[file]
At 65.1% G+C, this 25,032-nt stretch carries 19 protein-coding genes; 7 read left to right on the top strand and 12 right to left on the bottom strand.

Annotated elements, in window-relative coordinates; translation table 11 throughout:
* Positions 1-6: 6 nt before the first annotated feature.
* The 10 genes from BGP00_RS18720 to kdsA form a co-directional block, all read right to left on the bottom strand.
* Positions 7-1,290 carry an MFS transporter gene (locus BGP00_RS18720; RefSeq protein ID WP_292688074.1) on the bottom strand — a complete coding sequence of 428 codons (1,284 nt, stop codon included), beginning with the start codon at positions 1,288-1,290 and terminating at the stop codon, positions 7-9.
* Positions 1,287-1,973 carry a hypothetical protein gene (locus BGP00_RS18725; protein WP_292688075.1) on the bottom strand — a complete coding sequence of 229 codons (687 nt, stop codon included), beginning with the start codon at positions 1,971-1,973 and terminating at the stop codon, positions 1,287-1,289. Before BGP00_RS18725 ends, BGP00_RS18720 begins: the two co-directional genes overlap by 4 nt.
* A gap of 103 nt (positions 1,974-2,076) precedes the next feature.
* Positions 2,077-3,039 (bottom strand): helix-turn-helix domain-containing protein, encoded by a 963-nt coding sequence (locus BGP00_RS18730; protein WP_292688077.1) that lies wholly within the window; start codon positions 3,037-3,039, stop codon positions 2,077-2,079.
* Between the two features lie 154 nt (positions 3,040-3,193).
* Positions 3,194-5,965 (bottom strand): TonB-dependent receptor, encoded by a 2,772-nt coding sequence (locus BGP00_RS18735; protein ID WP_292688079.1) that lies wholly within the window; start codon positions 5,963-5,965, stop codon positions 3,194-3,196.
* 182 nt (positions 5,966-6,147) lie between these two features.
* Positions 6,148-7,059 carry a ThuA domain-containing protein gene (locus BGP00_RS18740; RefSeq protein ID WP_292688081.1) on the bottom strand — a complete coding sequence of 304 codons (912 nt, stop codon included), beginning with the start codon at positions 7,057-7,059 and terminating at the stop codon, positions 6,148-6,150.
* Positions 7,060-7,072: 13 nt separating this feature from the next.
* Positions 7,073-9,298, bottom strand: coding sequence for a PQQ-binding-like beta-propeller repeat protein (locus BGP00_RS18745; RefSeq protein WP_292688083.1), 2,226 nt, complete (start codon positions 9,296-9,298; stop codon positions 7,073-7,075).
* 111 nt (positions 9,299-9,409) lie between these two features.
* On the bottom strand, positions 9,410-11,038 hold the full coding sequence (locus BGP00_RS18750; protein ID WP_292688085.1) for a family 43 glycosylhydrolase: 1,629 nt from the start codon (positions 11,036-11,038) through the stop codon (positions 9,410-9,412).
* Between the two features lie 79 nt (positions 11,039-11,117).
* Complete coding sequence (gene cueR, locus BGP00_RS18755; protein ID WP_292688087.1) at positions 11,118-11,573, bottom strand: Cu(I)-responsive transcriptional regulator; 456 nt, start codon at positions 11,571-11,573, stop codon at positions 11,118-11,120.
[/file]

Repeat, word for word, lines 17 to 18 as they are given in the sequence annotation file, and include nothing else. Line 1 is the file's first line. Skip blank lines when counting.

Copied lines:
* Between the two features lie 79 nt (positions 11,039-11,117).
* Complete coding sequence (gene cueR, locus BGP00_RS18755; protein ID WP_292688087.1) at positions 11,118-11,573, bottom strand: Cu(I)-responsive transcriptional regulator; 456 nt, start codon at positions 11,571-11,573, stop codon at positions 11,118-11,120.